Albumin was significantly lower in HCV RNA positive group as compared to HCV RNA negative group (3.66 ± 0.62 vs. 3.90 ± 0.54 gm/dl, P = 0.049). No significant difference between two groups with regard to sex of the patient was observed. The proportion of HCV RNA positivity in diabetics was 18.0% and in nondiabetics it was 34.4% (P = 0.044). No statistically significant effect of blood transfusions and hepatitis B vaccination on HCV RNA positivity was observed. There was no impact of dialyzer reuse or nonreuse on HCV RNA positivity. Use of temporary or permanent dialysis access also did not have any impact on HCV RNA positivity. HCV RNA positivity was 20% in group with dialysis at one center (ours), whereas group that had dialysis at more than one center had 39% HCV RNA positivity (P = 0.024). History of parenteral iron therapy also did not have an association with HCV RNA positivity. Duration of HD was found to have significant impact on HCV RNA positivity. Only 4 out of 54 patients (7.4%) with duration of dialysis ≤16 months were HCV RNA positive, while 28 out of 62 patients (45.2%) with duration of dialysis > 16 months were HCV RNA positive (P < 0.001). The cut-off value of 16 months was calculated from ROC curve [Figure 1]. The distribution of HCV RNA prevalence was also studied according to duration of dialysis. HCV RNA prevalence was highest in patients on dialysis for ≥37 months. One month increase in duration of dialysis, increased odds 1.06 times to have HCV RNA positivity. Odds ratio doubled with one year of dialysis.

Figure 1
ROC showing cut-off value of 16 months for the variable duration of dialysis

Logistic regression analysis was done taking HCV RNA as a dependant variable and others as independent risk factors (diagnosis, albumin, number of centers, duration of dialysis, and ALT) [Table 3]. Analysis was considered only for variables that were significant individually with HCV RNA. For this analysis, 87 out of 119 patients in whom all values of these five independent variables were available were considered. Basic disease diagnosis (diabetic or nondiabetic) and number of centers (one or more than one) were found to be statistically insignificant. Albumin was found to be significant and was negatively associated with HCV RNA positivity. Duration of dialysis and ALT were also significant. Anti-HCV antibody test results were available for all patients (N = 119). Twenty six patients were anti-HCV positive of which 24 were HCV RNA positive and two were HCV RNA negative. Nine patients were HCV RNA positive but anti-HCV antibody negative. Sensitivity and specificity of anti-HCV antibodies was found to be 72.7 and 97.7%, respectively.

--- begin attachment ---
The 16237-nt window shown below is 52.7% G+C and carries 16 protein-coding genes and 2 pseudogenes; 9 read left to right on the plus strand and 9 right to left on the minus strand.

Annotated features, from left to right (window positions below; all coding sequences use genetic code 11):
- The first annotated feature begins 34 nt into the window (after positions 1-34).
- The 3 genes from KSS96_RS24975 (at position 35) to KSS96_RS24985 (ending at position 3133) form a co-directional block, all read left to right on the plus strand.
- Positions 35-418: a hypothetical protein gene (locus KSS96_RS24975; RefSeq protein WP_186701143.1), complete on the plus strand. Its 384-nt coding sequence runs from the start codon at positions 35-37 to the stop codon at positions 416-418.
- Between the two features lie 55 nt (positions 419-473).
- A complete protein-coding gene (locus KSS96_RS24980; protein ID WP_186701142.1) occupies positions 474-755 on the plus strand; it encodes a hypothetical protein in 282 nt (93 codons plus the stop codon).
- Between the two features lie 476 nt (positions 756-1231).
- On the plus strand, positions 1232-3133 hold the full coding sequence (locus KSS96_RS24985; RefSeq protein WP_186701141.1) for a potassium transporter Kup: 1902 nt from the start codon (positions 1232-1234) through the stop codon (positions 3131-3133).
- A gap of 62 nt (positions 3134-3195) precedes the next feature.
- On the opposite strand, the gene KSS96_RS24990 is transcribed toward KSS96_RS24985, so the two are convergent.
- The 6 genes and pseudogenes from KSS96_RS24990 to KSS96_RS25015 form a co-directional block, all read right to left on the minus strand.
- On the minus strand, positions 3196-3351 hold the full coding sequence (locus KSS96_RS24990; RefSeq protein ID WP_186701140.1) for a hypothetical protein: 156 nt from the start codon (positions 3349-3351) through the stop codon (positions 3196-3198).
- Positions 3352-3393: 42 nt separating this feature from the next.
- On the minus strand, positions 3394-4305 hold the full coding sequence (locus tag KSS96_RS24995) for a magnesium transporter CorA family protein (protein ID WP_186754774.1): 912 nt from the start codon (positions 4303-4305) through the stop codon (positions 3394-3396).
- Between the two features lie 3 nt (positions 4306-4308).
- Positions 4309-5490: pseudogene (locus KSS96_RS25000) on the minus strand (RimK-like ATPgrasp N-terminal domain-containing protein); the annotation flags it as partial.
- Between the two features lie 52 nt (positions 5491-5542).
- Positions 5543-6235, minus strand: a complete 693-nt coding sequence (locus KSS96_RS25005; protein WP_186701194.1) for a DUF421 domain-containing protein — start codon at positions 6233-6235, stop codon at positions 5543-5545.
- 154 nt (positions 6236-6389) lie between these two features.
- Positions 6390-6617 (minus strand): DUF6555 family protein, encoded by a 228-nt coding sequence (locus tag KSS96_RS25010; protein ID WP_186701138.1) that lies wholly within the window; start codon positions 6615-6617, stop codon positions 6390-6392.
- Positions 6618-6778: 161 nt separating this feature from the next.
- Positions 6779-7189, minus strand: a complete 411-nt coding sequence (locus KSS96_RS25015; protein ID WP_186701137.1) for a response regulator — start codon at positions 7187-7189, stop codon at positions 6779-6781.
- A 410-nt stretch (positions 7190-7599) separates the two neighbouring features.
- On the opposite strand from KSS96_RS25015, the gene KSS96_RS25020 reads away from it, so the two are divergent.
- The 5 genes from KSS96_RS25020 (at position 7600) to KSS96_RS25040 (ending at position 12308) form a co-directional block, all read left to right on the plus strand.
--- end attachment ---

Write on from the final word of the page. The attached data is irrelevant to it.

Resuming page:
Table 3
Logistic regression analysis


Third-generation anti-HCV ELISA is the screening test for the diagnosis of HCV infection. It has shown better performance than the previous two generations of anti-HCV tests with a mean window period of 70 days.[1,7] Detection of HCV RNA by reverse transcriptase PCR has been used as the ‘gold standard’ to identity current HCV infection.[8] PCR can detect HCV RNA within one to three weeks of exposure and prior to the appearance of anti-HCV antibodies or elevation in ALT levels.[9] The qualitative PCR assays are considered most sensitive tests for the diagnosis of HCV infection. We performed HCV RNA PCR (qualitative) as well as anti-HCV ELISA for all patients. Sensitivity and specificity of anti-HCV antibody was found to be 72.7 and 97.7%, respectively. Weinstein et al., reported 94% sensitivity and 91% specificity of third-generation microparticle enzyme immuno assay in identifying HCV RNA positivity.[10]

In general, the greater the elevation in serum ALT, higher is the probability of histological evidence of the liver disease in HCV infection. Among HD patients, serum ALT levels are elevated in 4–67% patients with positive anti-HCV antibodies, 12–31% of patients with positive HCV RNA and one-third of patients with biopsy proven hepatitis.[11] Herrine et al., suggested a lower cut-off value of 18 IU/L for AST and 16 IU/L for ALT which increased sensitivity (61.1%) and specificity (66.7%) for the detection of HCV infection in HD patients.[12] Saab et al., did a prospective study to determine sensitivity, specificity, and predictive values of an elevated ALT level for the diagnosis of HCV infection in HD patients.[13] They reported that a newly elevated ALT is more sensitive and specific for acute HCV infection but its positive predictive value is inadequate. However, a newly elevated ALT level was neither sensitive nor positively predictive of chronic infection. Hence, an elevated ALT level may not be an effective method for screening for HCV infection in HD patients. Our study showed significant correlation of HCV RNA with elevated ALT, AST, and GGTP, and low serum albumin in univariate analysis. In multivariate analysis serum albumin and ALT were again found to be significant risk factors for HCV RNA positivity. One international unit per liter increase in ALT increased odds 1.033 times for HCV RNA positivity.